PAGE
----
Caldwell, N.J., May 2, 2013 – Caldwell University will celebrate its 71st annual commencement 11:30 a.m. Saturday, May 11, in the George R. Newman Center on campus.
A graduation Mass will be celebrated at 9:30 a.m. in the center.
The day will mark a milestone for the college as it awards its first-ever doctoral degrees. Eric Rozenblat of Oakland, N.J., and Denise Kerth of Collingswood, N.J. will receive Ph.D.s in applied behavior analysis.
Gulay Maffia, who survived the 9/11 attacks while she was working at One World Trade Center, will represent graduate students while delivering one of the commencement speeches. Maffia, a resident of Vernon, N.J., will receive her master’s degree in special education, learning disabilities teacher consultant. She will share how surviving 9/11 caused her to rethink her life and put her on track to becoming a teacher helping children with special needs.
Chelsea Loscalzo, from Bayside, N.Y., who will receive a bachelor’s degree in marketing, will provide the undergraduate commencement remarks.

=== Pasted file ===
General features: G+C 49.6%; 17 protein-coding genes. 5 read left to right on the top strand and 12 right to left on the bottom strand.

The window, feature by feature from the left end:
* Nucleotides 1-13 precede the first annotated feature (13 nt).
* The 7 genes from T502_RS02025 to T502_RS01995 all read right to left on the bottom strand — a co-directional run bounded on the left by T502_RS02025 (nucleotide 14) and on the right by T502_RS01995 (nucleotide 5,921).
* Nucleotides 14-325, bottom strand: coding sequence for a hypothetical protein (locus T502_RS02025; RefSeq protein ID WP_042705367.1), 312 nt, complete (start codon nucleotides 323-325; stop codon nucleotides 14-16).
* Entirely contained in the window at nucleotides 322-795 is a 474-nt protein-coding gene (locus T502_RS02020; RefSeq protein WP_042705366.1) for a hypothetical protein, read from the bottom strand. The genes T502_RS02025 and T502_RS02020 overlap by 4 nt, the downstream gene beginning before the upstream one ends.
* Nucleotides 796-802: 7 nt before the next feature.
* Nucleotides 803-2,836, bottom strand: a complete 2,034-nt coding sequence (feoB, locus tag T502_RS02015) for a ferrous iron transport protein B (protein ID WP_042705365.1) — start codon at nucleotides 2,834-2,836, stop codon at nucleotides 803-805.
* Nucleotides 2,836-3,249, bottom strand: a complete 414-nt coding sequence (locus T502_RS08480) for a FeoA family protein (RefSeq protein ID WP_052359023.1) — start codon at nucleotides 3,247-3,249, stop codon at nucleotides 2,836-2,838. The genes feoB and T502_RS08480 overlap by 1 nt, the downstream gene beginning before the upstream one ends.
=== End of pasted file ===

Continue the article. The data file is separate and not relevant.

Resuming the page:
Caldwell University will award more than 450 graduate and undergraduate degrees in addition to the doctoral degrees. President Nancy H. Blattner will present doctoral students with their Ph.D.s, graduate students with their Master of Arts or Master of Business Administration degrees and undergraduates with their Bachelor of Arts, Bachelor of Science or Bachelor of Fine Arts degrees.
Caldwell University was the first in the state to develop a master’s degree and a Ph.D. degree specifically in applied behavior analysis, a scientific approach to learning. The effectiveness of this method in autism intervention is backed by more than 40 years of research. The college’s Center for Autism and Applied Behavior Analysis offers clinical training to undergraduate and graduate students and provides interventions to children with autism ranging in age from preschool to the teen years.
Caldwell University recently announced that it is pursuing university status.